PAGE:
Let's suppose you have two children and your U.S. Adjusted Gross Income (AGI) is about $75,000 or less. (If you earn more the math *might* change.) When you file your U.S. tax return (filing status Single, or Head of Household if you qualify), as a resident of Belgium (a comparatively high income tax jurisdiction) you should NOT take the Foreign Earned Income Exclusion or Foreign Housing Exclusion (IRS Form 2555). Instead you should only take the Foreign Tax Credit (IRS Form 1116). You should also take the Additional Child Tax Credit (IRS Schedule 8812). Follow that particular path, preferably using your favorite tax preparation software (even the free ones like TaxAct or TaxSlayer), and you should see a REFUND at the bottom of your tax return. Yes, the IRS will send you $1000 per U.S. citizen child per year in free money. Really. (In tax years 2009 and 2010 there was another $400 in free money available as a special refundable tax credit, but maybe you missed that.)
Take the money and save it for your kids, or spend it on your kids, or some of both. That's about $17,000 per child in free money over their childhoods. When they turn 18, THEY can decide whether they wish to terminate their U.S. citizenships or not. I'd advise them not (under present conditions at least), but under current law it's free to do so before age 18 1/2. Even if it's not free, they've started with $17,000 in free money plus interest.
No brainer, here: get your kids' U.S. citizenships documented. U.S. citizenship literally pays.
Heathrow is restricted airspace. NOTHING should be in that area, it's the world's busiest airport.
Though I absolutely agree nothing else should be in the controlled airspace around Heathrow (or any other controlled airspace) without the full knowledge, permission, and constant monitoring of air traffic controllers, Heathrow is not the world's busiest. Heathrow serves the largest number of international airline passengers annually. Atlanta's Hartsfield-Jackson International Airport is the world's busiest both in terms of passengers served and aircraft movements.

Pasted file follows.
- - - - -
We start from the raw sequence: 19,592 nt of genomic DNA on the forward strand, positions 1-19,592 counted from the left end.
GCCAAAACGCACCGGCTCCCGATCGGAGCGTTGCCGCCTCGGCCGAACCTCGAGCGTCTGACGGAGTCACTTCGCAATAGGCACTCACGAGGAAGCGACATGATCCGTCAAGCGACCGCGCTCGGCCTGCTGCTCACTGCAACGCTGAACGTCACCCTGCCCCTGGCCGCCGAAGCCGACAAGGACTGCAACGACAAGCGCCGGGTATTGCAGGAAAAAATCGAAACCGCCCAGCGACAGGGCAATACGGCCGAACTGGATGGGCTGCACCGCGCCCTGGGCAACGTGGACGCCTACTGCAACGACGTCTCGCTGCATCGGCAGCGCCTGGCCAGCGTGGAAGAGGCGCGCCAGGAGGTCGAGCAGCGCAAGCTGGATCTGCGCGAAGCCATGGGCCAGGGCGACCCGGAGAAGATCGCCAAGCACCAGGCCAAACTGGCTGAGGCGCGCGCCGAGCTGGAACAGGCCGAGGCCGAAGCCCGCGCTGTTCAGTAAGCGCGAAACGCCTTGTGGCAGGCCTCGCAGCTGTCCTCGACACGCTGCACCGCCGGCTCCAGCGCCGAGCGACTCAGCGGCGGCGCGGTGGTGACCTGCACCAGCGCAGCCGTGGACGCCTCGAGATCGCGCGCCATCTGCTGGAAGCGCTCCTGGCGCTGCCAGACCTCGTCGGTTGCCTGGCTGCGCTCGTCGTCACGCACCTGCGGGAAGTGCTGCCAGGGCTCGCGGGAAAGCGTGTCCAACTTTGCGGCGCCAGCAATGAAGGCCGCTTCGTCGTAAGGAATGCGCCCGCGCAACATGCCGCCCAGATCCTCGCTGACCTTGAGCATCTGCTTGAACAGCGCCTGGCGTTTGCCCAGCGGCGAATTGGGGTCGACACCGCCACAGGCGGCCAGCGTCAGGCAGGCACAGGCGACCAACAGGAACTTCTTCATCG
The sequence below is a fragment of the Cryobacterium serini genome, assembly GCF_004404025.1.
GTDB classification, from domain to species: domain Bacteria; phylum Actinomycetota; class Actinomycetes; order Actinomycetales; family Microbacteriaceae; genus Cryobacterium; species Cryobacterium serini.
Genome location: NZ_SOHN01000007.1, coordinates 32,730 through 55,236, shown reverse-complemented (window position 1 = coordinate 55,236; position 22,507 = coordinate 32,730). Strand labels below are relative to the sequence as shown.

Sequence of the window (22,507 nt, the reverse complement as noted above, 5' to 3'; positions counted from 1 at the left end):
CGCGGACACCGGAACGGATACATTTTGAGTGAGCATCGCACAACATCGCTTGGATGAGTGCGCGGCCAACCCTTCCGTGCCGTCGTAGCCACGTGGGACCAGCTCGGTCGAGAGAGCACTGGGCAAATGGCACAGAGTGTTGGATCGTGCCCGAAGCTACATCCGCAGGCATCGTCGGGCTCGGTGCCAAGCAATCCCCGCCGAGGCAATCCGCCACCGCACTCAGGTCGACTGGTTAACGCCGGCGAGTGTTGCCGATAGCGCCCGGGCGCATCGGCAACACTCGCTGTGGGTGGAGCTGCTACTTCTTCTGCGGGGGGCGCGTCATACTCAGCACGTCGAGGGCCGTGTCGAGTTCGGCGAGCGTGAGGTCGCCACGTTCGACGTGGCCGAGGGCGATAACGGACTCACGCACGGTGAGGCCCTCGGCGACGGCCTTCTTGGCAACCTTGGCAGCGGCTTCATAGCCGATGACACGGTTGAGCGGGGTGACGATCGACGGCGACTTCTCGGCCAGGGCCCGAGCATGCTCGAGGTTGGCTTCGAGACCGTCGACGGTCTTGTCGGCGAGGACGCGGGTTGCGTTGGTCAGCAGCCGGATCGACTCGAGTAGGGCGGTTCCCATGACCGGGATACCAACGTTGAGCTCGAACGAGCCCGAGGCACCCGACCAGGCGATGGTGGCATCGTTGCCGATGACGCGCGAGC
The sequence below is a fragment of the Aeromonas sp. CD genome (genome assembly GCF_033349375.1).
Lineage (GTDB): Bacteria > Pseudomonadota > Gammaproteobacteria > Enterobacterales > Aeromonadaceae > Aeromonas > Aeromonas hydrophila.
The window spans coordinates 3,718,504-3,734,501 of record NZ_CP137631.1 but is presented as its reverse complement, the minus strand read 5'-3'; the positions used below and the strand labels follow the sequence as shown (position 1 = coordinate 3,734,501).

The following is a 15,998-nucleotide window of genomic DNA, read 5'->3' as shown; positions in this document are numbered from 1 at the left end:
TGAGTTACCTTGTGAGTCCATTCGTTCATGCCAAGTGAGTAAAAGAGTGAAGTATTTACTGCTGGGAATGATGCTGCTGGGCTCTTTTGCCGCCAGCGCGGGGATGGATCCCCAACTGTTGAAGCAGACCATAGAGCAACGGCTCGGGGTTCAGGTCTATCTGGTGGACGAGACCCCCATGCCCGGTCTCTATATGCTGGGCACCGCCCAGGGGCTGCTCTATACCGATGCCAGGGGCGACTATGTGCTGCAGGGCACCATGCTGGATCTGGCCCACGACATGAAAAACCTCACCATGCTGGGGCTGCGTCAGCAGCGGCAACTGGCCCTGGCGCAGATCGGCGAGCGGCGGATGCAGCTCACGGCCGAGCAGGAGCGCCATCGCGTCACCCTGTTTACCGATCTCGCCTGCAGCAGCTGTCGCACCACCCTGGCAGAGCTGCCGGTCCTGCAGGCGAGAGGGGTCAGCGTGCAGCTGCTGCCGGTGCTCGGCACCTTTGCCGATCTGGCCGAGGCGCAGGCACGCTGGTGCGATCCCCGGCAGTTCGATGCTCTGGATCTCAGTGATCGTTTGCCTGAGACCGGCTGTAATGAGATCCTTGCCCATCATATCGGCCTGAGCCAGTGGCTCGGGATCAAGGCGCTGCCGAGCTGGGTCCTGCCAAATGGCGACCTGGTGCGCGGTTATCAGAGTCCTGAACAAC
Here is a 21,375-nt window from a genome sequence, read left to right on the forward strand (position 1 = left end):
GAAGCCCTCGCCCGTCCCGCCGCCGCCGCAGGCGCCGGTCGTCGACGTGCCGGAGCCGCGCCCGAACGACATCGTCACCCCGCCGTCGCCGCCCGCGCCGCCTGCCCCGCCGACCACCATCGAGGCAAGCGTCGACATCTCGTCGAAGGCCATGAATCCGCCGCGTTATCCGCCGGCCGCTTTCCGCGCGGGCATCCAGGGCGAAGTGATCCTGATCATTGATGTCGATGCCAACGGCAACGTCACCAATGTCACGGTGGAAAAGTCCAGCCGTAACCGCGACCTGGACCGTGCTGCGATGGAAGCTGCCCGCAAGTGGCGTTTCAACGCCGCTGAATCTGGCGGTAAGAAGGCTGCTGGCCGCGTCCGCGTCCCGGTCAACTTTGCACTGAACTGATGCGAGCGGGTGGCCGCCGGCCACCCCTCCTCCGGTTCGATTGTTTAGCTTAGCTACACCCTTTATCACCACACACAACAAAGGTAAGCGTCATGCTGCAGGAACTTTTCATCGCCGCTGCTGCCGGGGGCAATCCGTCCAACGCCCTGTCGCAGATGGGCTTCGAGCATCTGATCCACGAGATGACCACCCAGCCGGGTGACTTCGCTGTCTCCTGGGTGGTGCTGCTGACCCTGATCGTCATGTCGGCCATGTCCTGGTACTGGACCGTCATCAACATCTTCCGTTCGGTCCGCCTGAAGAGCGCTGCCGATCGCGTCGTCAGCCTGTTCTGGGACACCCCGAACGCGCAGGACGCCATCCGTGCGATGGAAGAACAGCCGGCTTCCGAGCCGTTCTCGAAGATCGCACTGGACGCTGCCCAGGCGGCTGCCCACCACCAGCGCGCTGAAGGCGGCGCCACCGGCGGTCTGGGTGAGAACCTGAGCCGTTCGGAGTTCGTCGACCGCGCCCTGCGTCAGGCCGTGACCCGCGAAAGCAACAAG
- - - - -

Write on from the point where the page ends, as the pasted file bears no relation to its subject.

Internet Explorer 8 was the last Internet Explorer available for Windows XP. Was Microsoft tempted to ignore the security exposure until XP fell out of support? Are there other security vulnerabilities in Windows XP reported before April, 2014, that Microsoft has ignored? Will Microsoft ignore (or at least slow walk) reported security vulnerabilities in their other products as they get nearer (but not actually reach) their end of support dates?
These continuing security defects are really beyond ridiculous. Maybe regulators -- the European Commission? -- ought to be mandating that vendors fix security vulnerabilities in their products within, say, 120 days. That would extend to all products sold (refurbished, new, whatever) within the past, say, 7 years. Otherwise, the vendor will be automatically barred from selling anything unless and until their security messes are cleaned up.
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